Vancouver Island’s remaining old-growth a disappearing treasure
The value of standing old-growth forest simply cannot be understated. These forests host extraordinary biodiversity and provide habitat to rare species – some that are found nowhere else on earth. They provide resources and medicines to the local First Nations who stewarded these forests for thousands of years before European contact. They provide endless recreational opportunities, and are a critical attribute of Vancouver Island’s sustainable tourism industry.
Old-growth forests also store massive amounts of carbon, and the destruction of forests on BC’s coast is a significant (but uncounted) source of carbon dioxide emissions for the province. Keeping this carbon out of the atmosphere by conserving the remaining old-growth forests is a huge step we can take to limit our contribution to climate change, the environmental catastrophe of our lifetimes.
And while status quo industrial logging has destroyed the ecological integrity of most of Vancouver Island’s forests, it now brings less economic benefit to local communities than ever before. More mills are closing, more logs are exported raw, and in the last decade, under unprecedented deregulation of both public and private forest lands, forestry jobs have disappeared by the thousands and industry revenues are in perpetual freefall.
As has most large-scale economic development on BC’s coast, industrial logging has largely excluded Vancouver Island’s original inhabitants. The First Nations on the Island, who are the only societies that used timber products on a sustainable basis here, haven’t received long-term benefits from logging in their traditional territories. In many cases, logging plans are made without consulting First Nations communities. Some Nations have launched successful court cases; perhaps the most notable being the 1984 Supreme Court challenge by the Ahousaht and Tla-o-qui-aht First Nations that stopped MacMillan Bloedel from clearcutting Meares Island in Clayoquot Sound. Others have seen the valleys and hillsides in their territories stripped of old-growth altogether.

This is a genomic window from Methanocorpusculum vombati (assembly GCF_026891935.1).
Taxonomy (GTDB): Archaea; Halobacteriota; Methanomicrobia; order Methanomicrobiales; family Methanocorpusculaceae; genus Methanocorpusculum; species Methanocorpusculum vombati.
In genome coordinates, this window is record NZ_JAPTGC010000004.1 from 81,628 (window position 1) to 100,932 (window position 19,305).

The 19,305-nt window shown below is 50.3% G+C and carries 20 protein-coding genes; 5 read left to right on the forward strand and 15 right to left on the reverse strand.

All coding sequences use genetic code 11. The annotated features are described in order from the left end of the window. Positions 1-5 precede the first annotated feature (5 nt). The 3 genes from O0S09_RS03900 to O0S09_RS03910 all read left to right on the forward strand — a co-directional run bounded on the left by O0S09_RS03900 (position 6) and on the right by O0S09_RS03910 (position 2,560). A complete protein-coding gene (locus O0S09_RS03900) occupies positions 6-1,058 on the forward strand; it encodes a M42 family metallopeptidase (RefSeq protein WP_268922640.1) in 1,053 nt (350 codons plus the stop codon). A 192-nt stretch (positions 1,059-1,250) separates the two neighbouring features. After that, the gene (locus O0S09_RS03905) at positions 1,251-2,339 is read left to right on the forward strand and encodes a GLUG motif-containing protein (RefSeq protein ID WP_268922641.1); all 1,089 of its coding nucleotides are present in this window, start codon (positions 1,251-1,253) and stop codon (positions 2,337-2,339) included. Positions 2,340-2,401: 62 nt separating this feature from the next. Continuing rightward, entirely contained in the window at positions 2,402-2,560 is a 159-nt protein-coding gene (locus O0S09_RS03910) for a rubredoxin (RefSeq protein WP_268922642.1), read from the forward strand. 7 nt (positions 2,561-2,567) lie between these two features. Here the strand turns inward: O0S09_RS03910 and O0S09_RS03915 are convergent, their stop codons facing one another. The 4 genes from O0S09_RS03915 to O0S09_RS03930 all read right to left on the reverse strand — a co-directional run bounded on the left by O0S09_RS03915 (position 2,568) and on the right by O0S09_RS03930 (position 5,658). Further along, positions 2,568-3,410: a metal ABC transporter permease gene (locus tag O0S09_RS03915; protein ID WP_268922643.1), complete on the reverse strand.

Classic hillside clear-cutting in the Walbran Valley (Photo: Torrance Coste)
In the last few decades, it has become crystal clear that the current logging model is not working. It’s not a “jobs vs environment” argument – if we continue on the path we’re on, there won’t be forestry jobs or old-growth forests on Vancouver Island, apart from the few stands within protected areas.
The frustrating part is that there are other models out there. Looking east, Quebec and Ontario do a far better job adding value to forest products than we do in BC. The forest industries there create more jobs, revenue, and community benefits, and cut less wood. To create one full-time job, Ontario’s forest industry harvests 205 cubic metres of timber per year (one cubic metre equals one telephone pole). To create the same job in BC, our forest industry must cut 1189 cubic metres – almost six times more wood.
Vancouver Island is home to several eco-forestry demonstration sites that encourage lower cut rates, the prioritization of value-added products, and the conservation of old-growth. Community forests, which strive to meet local needs first instead of maximizing corporate profits, are another good alternative. The newest community forest tenure is on Cortes Island, and is co-owned by the local community and the Klahoose First Nation.
In Clayoquot Sound, the Tla-o-qui-aht First Nation has declared four Tribal Parks within its territory. Tribal Parks management prioritizes responsible forestry in second growth, protection of old-growth for future generations, and the fostering of sustainable livelihoods in the region.
Bue-listed Red-legged Frog in the Castle Grove, Walbran Valley (Photo: Torrance Coste)
New ideas and models like these are the only future for forestry on Vancouver Island.
Stands of old-growth – be it Douglas-fir, red cedar, or any other forest type – have become exceptionally rare. As I was reminded a few months ago, they’ve become a novelty, even for locals who grew up on the Island. The few pockets that have so far managed to escape the chainsaw must be respected as the ecological gems that they are.
We need to start seeing these forests for their full value: the habitat they create, the carbon they store, the cultural and recreational opportunities they provide. Looking at them solely in terms of their dollar value – which is decreasing – is archaic and uncreative. It is high time for a ban on old-growth logging. The way things are going in Vancouver Island’s forests, this could be our last chance.